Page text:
In Fig. 7, we report the distributions of the different indexes computed on nodes with degree (indegree, outdegree) greater than 10, while the inset figure shows the distributions on all nodes. Comparing the call exclusivity in both figures, we observe that many nodes with degree less than 10 exclusively adopt voice calls. In fact, the probability of observing an exclusive caller is about 0.3 in the inset figure, while is close to 0 when nodes are filtered. Further, the Jaccard index distribution (dashed line) in Fig. 7 shows that users who communicate with more than 50 % of their neighbors are about 25 % of the population, while people are more likely to engage in relationships via calls than via text messages. In fact, the distributions of \(\phi ^{(+)}_{\left \{c,s\right \}}(u)\) and \(\phi ^{()}_{\left \{c,s\right \}}(u)\) show that about 20 % of users almost exclusively call their friends and contacts. Text messages, on the other hand, are less widespread as the main medium to exclusively relate with most of their contacts.
Connected components
In this section, we exploit reachability analysis to examine the macroscopic shape of our networks with the aim of evaluating their structural similarity and comparing them with other mobile phone networks or with other networks, such as, for instance, the Web graph.
We firstly proceed by extracting weakly connected components in order to detect group of users which are marginal w.r.t. other users. In Table 1 and in Fig. 8, we report the order, the size of the giant weakly connected component GWCC, and the distribution of the component size for each network. The large majority of the users belongs to the giant component, while the rest of nodes form small components whose size does not exceed 30 elements. The order of the \(\mathcal {D}_{\textit {cs}}\)’s giant component w.r.t D _{ c }’s one highlights the role of SMS links. Through these links, the number of reachable nodes increases 9 % w.r.t nodes only reachable by calls. Moreover, SMS users (users who exclusively use SMS) aggregate other minor connected components of the call graph into the giant component. This suggests that in spreading and diffusing information, the mobile operator and third parties clients should take into account both communication channels to reach more phone users.
The link direction allows us to extract strongly connected components (SCC). Figure 8 shows the distribution of the SCCs size. Both strongly and the weakly connected components exhibit a heavytail distribution, and this behavior applies to both mono and bidimensional networks. The considered networks are similar in terms of size distribution, and the obtained results are in line with those of the Web graph and of other online social networks. Shortest path and reachability analysis allows the identification of a giant strongly connected component and of the regions connected to it. This way, we can compare the macroscopic structure in terms of the Bowtie model. The Bowtie model, introduced by Broder et al. [25], is characterized by a giant SCC, an IN region containing components from which SCC can be reached, and an OUT region reachable from the SCC. We assign each node to the proper region and compute the relative sizes of the regions. Results, shown in Table 3, indicate that the three networks are structurally similar, as about 40 % of users belongs to the SCC, 6 % forms the IN region, and 20 % are in the OUT region. Moreover the reported percentages confirm the macroscopic structural difference of the telecom graphs w.r.t. the WWW graph observed in [5] in terms of the Bowtie model.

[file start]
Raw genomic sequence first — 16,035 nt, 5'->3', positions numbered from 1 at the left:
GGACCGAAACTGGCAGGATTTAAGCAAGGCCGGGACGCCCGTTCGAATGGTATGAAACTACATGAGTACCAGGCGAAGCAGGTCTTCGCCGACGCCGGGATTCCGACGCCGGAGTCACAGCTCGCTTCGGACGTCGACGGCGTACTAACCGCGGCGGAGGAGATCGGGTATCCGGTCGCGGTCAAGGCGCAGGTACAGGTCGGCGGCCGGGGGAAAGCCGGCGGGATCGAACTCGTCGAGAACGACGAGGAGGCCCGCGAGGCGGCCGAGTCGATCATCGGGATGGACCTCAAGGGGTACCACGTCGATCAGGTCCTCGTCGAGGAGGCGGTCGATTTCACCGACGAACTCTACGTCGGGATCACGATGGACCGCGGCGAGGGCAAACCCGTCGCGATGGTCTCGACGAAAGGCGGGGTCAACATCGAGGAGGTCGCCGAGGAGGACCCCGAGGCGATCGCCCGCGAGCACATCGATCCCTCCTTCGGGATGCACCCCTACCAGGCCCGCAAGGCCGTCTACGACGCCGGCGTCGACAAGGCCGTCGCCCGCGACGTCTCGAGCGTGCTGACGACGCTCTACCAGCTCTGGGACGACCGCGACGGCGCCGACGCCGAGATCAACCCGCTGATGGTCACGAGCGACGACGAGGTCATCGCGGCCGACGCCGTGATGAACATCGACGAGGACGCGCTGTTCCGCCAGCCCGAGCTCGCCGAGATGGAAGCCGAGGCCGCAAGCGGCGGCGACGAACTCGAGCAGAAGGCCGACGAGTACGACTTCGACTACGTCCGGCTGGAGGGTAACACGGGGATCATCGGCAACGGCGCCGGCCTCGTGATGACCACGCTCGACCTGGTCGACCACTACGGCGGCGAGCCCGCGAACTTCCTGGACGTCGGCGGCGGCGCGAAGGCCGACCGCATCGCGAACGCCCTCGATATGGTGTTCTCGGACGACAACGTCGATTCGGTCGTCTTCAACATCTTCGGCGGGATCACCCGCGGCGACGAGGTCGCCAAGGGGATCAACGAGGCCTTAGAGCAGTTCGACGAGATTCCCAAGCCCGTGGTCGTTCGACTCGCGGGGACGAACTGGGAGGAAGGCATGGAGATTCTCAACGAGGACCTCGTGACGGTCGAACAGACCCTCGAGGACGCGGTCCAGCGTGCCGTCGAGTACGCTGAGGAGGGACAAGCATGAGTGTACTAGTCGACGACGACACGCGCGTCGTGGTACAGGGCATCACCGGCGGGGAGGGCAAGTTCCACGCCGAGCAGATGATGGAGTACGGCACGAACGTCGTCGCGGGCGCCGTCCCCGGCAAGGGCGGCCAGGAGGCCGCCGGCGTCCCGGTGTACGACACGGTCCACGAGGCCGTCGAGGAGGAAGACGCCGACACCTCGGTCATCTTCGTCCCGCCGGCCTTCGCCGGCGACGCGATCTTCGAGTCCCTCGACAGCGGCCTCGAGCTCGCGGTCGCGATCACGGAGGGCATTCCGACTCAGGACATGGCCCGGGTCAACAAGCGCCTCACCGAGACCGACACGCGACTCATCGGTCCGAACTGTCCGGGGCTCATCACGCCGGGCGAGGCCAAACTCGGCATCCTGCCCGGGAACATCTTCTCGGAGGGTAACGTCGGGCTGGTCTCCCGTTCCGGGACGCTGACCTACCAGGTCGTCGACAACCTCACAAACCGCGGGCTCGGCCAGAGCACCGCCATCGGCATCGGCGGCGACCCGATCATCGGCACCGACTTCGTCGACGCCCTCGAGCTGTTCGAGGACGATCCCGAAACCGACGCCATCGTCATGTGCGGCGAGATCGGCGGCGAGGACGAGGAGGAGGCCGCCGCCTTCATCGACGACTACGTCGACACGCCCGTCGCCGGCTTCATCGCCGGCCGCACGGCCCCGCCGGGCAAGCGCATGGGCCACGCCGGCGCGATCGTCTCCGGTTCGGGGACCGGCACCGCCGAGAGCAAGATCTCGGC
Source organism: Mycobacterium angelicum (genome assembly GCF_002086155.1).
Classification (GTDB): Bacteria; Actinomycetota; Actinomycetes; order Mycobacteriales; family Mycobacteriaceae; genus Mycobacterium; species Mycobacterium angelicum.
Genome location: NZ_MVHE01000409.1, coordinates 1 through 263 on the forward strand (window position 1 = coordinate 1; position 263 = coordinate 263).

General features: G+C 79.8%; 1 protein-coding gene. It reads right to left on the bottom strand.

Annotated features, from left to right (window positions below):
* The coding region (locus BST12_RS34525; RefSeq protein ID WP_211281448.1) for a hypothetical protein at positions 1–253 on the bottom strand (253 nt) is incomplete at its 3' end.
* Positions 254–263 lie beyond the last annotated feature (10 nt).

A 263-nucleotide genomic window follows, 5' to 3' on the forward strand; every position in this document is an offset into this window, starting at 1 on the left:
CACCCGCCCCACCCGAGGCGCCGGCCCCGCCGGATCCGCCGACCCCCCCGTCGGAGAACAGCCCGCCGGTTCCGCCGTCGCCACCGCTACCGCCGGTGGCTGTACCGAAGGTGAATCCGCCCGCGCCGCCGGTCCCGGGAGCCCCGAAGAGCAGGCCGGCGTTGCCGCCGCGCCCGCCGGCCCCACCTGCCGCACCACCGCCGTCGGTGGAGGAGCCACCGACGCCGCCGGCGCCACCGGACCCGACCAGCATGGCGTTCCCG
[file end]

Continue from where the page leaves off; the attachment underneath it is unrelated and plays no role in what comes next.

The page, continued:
Community
We have shown that the three considered layers are macroscopically similar, but nodes, links, and consequently egonetworks are very different when considering call or SMS on their own. We now wonder what happens at the intermediate level where people aggregate in communities. Do SMS and call communities match? Otherwise, are multidimensional communities ^{8} pivoted on SMS or call communities? What are the interplays between SMS, call, and multidimensional communities with the colocation communities? To answer these questions, we first detect communities onto the networks by means of three different detection algorithms. Then, we introduce a covering approach along with a few metrics to measure the degree of similarity between communities. Finally, we apply them both to compare SMS, call, and colocation communities and to deepen the structure of the multidimensional communities.
Community detection methods
The cluster analysis described in this section relies on the following community detection algorithms: the well known Louvain method (LM) [26] and label propagation (LP), a very powerful yet simple algorithm [27]. Besides, as LP might happen to move a label towards nodes far from the origin, thus leading to a very poor community structure, we also perform label propagation with hop attenuation (LPHA) [28] that overcomes this drawback.
Label propagation (LP) [27]: The algorithm requires that each node v∈V determines its community by choosing the most frequent label shared by its neighbors. Initially, every node belongs to a different community. After some iterations, groups of nodes quickly reach a consensus on their label and they begin to contend those nodes that lay between groups. Here, we use the asynchronous update version, since it solves some problem of label fluctuations in particular graph structures. We choose LP due to its scalability since it has a linear time complexity and, unlike many others algorithms, it is parameter free.